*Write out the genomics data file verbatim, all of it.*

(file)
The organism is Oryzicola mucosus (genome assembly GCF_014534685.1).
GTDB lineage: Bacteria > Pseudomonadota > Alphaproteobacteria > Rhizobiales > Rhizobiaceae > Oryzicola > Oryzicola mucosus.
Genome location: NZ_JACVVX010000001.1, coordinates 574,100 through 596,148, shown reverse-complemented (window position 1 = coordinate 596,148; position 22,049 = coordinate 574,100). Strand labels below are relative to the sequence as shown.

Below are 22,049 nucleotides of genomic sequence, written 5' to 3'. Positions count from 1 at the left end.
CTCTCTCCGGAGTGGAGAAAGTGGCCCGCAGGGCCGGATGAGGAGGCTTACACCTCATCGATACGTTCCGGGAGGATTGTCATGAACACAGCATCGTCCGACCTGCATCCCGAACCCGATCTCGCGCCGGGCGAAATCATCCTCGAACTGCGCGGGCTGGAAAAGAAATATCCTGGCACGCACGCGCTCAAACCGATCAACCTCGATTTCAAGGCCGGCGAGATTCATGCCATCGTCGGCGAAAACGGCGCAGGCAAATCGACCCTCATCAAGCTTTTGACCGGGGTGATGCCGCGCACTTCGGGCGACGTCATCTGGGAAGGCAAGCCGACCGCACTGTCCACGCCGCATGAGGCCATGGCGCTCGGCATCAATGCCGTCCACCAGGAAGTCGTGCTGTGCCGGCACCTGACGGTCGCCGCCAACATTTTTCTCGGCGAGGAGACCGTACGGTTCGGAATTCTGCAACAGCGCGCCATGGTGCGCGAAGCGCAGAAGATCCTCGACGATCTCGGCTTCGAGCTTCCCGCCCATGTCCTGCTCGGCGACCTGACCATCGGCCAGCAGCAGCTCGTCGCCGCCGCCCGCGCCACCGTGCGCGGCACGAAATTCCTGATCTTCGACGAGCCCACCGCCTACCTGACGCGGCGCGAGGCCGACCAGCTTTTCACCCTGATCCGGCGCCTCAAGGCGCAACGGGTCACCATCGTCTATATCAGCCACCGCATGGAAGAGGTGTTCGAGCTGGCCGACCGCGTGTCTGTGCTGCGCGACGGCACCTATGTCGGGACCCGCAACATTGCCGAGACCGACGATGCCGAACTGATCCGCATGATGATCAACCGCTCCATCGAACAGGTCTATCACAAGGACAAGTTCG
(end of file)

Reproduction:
The organism is Oryzicola mucosus (genome assembly GCF_014534685.1).
GTDB lineage: Bacteria > Pseudomonadota > Alphaproteobacteria > Rhizobiales > Rhizobiaceae > Oryzicola > Oryzicola mucosus.
Genome location: NZ_JACVVX010000001.1, coordinates 574,100 through 596,148, shown reverse-complemented (window position 1 = coordinate 596,148; position 22,049 = coordinate 574,100). Strand labels below are relative to the sequence as shown.

Below are 22,049 nucleotides of genomic sequence, written 5' to 3'. Positions count from 1 at the left end.
CTCTCTCCGGAGTGGAGAAAGTGGCCCGCAGGGCCGGATGAGGAGGCTTACACCTCATCGATACGTTCCGGGAGGATTGTCATGAACACAGCATCGTCCGACCTGCATCCCGAACCCGATCTCGCGCCGGGCGAAATCATCCTCGAACTGCGCGGGCTGGAAAAGAAATATCCTGGCACGCACGCGCTCAAACCGATCAACCTCGATTTCAAGGCCGGCGAGATTCATGCCATCGTCGGCGAAAACGGCGCAGGCAAATCGACCCTCATCAAGCTTTTGACCGGGGTGATGCCGCGCACTTCGGGCGACGTCATCTGGGAAGGCAAGCCGACCGCACTGTCCACGCCGCATGAGGCCATGGCGCTCGGCATCAATGCCGTCCACCAGGAAGTCGTGCTGTGCCGGCACCTGACGGTCGCCGCCAACATTTTTCTCGGCGAGGAGACCGTACGGTTCGGAATTCTGCAACAGCGCGCCATGGTGCGCGAAGCGCAGAAGATCCTCGACGATCTCGGCTTCGAGCTTCCCGCCCATGTCCTGCTCGGCGACCTGACCATCGGCCAGCAGCAGCTCGTCGCCGCCGCCCGCGCCACCGTGCGCGGCACGAAATTCCTGATCTTCGACGAGCCCACCGCCTACCTGACGCGGCGCGAGGCCGACCAGCTTTTCACCCTGATCCGGCGCCTCAAGGCGCAACGGGTCACCATCGTCTATATCAGCCACCGCATGGAAGAGGTGTTCGAGCTGGCCGACCGCGTGTCTGTGCTGCGCGACGGCACCTATGTCGGGACCCGCAACATTGCCGAGACCGACGATGCCGAACTGATCCGCATGATGATCAACCGCTCCATCGAACAGGTCTATCACAAGGACAAGTTCG